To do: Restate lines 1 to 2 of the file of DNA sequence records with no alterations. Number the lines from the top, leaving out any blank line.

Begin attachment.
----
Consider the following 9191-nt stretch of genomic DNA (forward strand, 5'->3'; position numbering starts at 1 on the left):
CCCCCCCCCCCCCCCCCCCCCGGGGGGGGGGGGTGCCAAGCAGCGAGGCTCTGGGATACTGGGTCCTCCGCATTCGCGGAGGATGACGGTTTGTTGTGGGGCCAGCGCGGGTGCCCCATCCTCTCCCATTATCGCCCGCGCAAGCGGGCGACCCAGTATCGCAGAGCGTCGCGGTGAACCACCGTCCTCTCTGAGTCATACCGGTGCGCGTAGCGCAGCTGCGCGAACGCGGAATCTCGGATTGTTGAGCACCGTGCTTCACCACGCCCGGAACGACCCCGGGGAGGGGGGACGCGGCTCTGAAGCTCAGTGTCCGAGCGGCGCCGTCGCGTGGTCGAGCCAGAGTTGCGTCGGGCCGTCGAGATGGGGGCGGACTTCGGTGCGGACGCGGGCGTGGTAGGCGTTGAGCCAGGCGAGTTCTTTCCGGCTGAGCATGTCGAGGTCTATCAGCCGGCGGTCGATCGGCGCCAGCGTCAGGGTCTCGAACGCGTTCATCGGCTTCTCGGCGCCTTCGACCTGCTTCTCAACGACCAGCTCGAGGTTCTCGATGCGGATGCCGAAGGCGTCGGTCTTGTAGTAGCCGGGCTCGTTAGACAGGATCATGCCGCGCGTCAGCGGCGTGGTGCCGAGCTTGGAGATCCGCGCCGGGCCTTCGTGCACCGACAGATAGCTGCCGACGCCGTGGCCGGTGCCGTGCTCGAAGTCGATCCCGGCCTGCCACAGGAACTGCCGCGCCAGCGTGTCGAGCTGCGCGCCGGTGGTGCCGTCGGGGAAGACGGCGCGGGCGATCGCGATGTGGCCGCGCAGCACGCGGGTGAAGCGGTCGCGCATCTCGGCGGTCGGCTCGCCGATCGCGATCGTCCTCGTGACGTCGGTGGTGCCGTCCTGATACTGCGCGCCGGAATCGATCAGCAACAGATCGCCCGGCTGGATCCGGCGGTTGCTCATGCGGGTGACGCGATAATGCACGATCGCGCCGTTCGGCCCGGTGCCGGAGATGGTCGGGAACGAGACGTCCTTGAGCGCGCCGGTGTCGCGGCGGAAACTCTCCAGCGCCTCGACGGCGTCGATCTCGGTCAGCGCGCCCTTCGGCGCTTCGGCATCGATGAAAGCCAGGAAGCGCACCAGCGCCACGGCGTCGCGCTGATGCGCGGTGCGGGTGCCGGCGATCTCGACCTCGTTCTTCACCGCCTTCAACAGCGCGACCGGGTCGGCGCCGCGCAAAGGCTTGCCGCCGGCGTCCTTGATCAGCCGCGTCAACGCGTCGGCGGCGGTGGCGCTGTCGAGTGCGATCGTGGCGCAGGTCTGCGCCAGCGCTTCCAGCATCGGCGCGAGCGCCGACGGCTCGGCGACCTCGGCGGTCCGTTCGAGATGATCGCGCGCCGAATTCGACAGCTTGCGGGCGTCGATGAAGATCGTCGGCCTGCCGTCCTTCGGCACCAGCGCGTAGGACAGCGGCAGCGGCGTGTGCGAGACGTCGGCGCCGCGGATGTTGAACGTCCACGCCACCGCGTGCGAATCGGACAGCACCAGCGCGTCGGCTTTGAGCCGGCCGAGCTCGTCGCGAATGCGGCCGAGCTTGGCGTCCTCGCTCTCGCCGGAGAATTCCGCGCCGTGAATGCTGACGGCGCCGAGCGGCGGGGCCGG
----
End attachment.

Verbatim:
Consider the following 9191-nt stretch of genomic DNA (forward strand, 5'->3'; position numbering starts at 1 on the left):
CCCCCCCCCCCCCCCCCCCCCGGGGGGGGGGGGTGCCAAGCAGCGAGGCTCTGGGATACTGGGTCCTCCGCATTCGCGGAGGATGACGGTTTGTTGTGGGGCCAGCGCGGGTGCCCCATCCTCTCCCATTATCGCCCGCGCAAGCGGGCGACCCAGTATCGCAGAGCGTCGCGGTGAACCACCGTCCTCTCTGAGTCATACCGGTGCGCGTAGCGCAGCTGCGCGAACGCGGAATCTCGGATTGTTGAGCACCGTGCTTCACCACGCCCGGAACGACCCCGGGGAGGGGGGACGCGGCTCTGAAGCTCAGTGTCCGAGCGGCGCCGTCGCGTGGTCGAGCCAGAGTTGCGTCGGGCCGTCGAGATGGGGGCGGACTTCGGTGCGGACGCGGGCGTGGTAGGCGTTGAGCCAGGCGAGTTCTTTCCGGCTGAGCATGTCGAGGTCTATCAGCCGGCGGTCGATCGGCGCCAGCGTCAGGGTCTCGAACGCGTTCATCGGCTTCTCGGCGCCTTCGACCTGCTTCTCAACGACCAGCTCGAGGTTCTCGATGCGGATGCCGAAGGCGTCGGTCTTGTAGTAGCCGGGCTCGTTAGACAGGATCATGCCGCGCGTCAGCGGCGTGGTGCCGAGCTTGGAGATCCGCGCCGGGCCTTCGTGCACCGACAGATAGCTGCCGACGCCGTGGCCGGTGCCGTGCTCGAAGTCGATCCCGGCCTGCCACAGGAACTGCCGCGCCAGCGTGTCGAGCTGCGCGCCGGTGGTGCCGTCGGGGAAGACGGCGCGGGCGATCGCGATGTGGCCGCGCAGCACGCGGGTGAAGCGGTCGCGCATCTCGGCGGTCGGCTCGCCGATCGCGATCGTCCTCGTGACGTCGGTGGTGCCGTCCTGATACTGCGCGCCGGAATCGATCAGCAACAGATCGCCCGGCTGGATCCGGCGGTTGCTCATGCGGGTGACGCGATAATGCACGATCGCGCCGTTCGGCCCGGTGCCGGAGATGGTCGGGAACGAGACGTCCTTGAGCGCGCCGGTGTCGCGGCGGAAACTCTCCAGCGCCTCGACGGCGTCGATCTCGGTCAGCGCGCCCTTCGGCGCTTCGGCATCGATGAAAGCCAGGAAGCGCACCAGCGCCACGGCGTCGCGCTGATGCGCGGTGCGGGTGCCGGCGATCTCGACCTCGTTCTTCACCGCCTTCAACAGCGCGACCGGGTCGGCGCCGCGCAAAGGCTTGCCGCCGGCGTCCTTGATCAGCCGCGTCAACGCGTCGGCGGCGGTGGCGCTGTCGAGTGCGATCGTGGCGCAGGTCTGCGCCAGCGCTTCCAGCATCGGCGCGAGCGCCGACGGCTCGGCGACCTCGGCGGTCCGTTCGAGATGATCGCGCGCCGAATTCGACAGCTTGCGGGCGTCGATGAAGATCGTCGGCCTGCCGTCCTTCGGCACCAGCGCGTAGGACAGCGGCAGCGGCGTGTGCGAGACGTCGGCGCCGCGGATGTTGAACGTCCACGCCACCGCGTGCGAATCGGACAGCACCAGCGCGTCGGCTTTGAGCCGGCCGAGCTCGTCGCGAATGCGGCCGAGCTTGGCGTCCTCGCTCTCGCCGGAGAATTCCGCGCCGTGAATGCTGACGGCGCCGAGCGGCGGGGCCGG